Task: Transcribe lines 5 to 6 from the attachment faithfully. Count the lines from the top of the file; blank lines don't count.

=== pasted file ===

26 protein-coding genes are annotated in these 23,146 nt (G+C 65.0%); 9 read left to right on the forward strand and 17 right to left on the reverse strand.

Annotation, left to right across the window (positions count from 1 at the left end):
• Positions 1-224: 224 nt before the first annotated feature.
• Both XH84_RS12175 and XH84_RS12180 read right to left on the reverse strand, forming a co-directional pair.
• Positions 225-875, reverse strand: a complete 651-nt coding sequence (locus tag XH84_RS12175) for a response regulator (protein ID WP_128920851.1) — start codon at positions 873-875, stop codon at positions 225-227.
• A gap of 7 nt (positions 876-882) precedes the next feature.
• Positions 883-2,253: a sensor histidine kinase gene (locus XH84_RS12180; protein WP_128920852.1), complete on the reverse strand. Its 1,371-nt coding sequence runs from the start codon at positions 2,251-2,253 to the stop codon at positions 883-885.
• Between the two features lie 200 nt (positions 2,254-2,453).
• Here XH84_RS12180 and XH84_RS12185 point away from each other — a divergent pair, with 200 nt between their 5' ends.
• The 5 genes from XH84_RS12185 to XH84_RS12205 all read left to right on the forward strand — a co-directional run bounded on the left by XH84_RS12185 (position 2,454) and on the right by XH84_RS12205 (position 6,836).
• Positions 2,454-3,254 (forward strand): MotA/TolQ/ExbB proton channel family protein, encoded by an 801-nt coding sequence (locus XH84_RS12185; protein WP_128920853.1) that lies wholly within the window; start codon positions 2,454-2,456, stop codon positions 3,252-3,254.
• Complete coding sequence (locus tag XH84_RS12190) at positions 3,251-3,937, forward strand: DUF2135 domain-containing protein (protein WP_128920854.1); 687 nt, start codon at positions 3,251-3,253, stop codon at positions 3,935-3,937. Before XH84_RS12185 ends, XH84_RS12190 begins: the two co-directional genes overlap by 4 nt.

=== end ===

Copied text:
• Positions 225-875, reverse strand: a complete 651-nt coding sequence (locus tag XH84_RS12175) for a response regulator (protein ID WP_128920851.1) — start codon at positions 873-875, stop codon at positions 225-227.
• A gap of 7 nt (positions 876-882) precedes the next feature.